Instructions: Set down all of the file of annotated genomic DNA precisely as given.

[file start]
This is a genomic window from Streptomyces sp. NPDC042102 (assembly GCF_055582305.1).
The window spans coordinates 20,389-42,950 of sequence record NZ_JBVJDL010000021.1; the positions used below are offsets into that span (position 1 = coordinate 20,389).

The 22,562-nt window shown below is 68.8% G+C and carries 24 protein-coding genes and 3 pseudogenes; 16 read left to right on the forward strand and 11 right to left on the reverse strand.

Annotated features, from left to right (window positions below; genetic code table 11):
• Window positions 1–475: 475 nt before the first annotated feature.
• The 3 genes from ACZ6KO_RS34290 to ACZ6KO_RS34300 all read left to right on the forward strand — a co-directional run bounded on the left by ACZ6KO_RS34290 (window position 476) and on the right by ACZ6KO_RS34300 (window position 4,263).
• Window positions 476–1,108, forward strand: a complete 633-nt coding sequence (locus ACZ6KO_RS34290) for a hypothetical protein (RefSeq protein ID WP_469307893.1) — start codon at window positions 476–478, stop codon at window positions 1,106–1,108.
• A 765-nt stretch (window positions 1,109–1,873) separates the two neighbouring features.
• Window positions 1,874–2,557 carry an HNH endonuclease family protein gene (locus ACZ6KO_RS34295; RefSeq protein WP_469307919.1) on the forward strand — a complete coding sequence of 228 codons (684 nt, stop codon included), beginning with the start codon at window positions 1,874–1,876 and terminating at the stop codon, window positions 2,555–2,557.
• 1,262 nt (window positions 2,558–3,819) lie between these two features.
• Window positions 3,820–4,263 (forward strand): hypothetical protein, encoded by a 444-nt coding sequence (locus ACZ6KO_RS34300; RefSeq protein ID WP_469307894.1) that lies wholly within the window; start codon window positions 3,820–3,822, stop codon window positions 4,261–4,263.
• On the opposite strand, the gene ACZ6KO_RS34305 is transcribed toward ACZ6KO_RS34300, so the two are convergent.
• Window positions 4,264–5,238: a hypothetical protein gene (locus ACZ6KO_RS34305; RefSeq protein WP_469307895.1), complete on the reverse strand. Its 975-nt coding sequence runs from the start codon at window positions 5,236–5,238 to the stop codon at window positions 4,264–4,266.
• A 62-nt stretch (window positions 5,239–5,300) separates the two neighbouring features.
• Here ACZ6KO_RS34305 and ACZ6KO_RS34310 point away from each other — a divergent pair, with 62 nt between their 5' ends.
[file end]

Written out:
This is a genomic window from Streptomyces sp. NPDC042102 (assembly GCF_055582305.1).
The window spans coordinates 20,389-42,950 of sequence record NZ_JBVJDL010000021.1; the positions used below are offsets into that span (position 1 = coordinate 20,389).

The 22,562-nt window shown below is 68.8% G+C and carries 24 protein-coding genes and 3 pseudogenes; 16 read left to right on the forward strand and 11 right to left on the reverse strand.

Annotated features, from left to right (window positions below; genetic code table 11):
• Window positions 1–475: 475 nt before the first annotated feature.
• The 3 genes from ACZ6KO_RS34290 to ACZ6KO_RS34300 all read left to right on the forward strand — a co-directional run bounded on the left by ACZ6KO_RS34290 (window position 476) and on the right by ACZ6KO_RS34300 (window position 4,263).
• Window positions 476–1,108, forward strand: a complete 633-nt coding sequence (locus ACZ6KO_RS34290) for a hypothetical protein (RefSeq protein ID WP_469307893.1) — start codon at window positions 476–478, stop codon at window positions 1,106–1,108.
• A 765-nt stretch (window positions 1,109–1,873) separates the two neighbouring features.
• Window positions 1,874–2,557 carry an HNH endonuclease family protein gene (locus ACZ6KO_RS34295; RefSeq protein WP_469307919.1) on the forward strand — a complete coding sequence of 228 codons (684 nt, stop codon included), beginning with the start codon at window positions 1,874–1,876 and terminating at the stop codon, window positions 2,555–2,557.
• 1,262 nt (window positions 2,558–3,819) lie between these two features.
• Window positions 3,820–4,263 (forward strand): hypothetical protein, encoded by a 444-nt coding sequence (locus ACZ6KO_RS34300; RefSeq protein ID WP_469307894.1) that lies wholly within the window; start codon window positions 3,820–3,822, stop codon window positions 4,261–4,263.
• On the opposite strand, the gene ACZ6KO_RS34305 is transcribed toward ACZ6KO_RS34300, so the two are convergent.
• Window positions 4,264–5,238: a hypothetical protein gene (locus ACZ6KO_RS34305; RefSeq protein WP_469307895.1), complete on the reverse strand. Its 975-nt coding sequence runs from the start codon at window positions 5,236–5,238 to the stop codon at window positions 4,264–4,266.
• A 62-nt stretch (window positions 5,239–5,300) separates the two neighbouring features.
• Here ACZ6KO_RS34305 and ACZ6KO_RS34310 point away from each other — a divergent pair, with 62 nt between their 5' ends.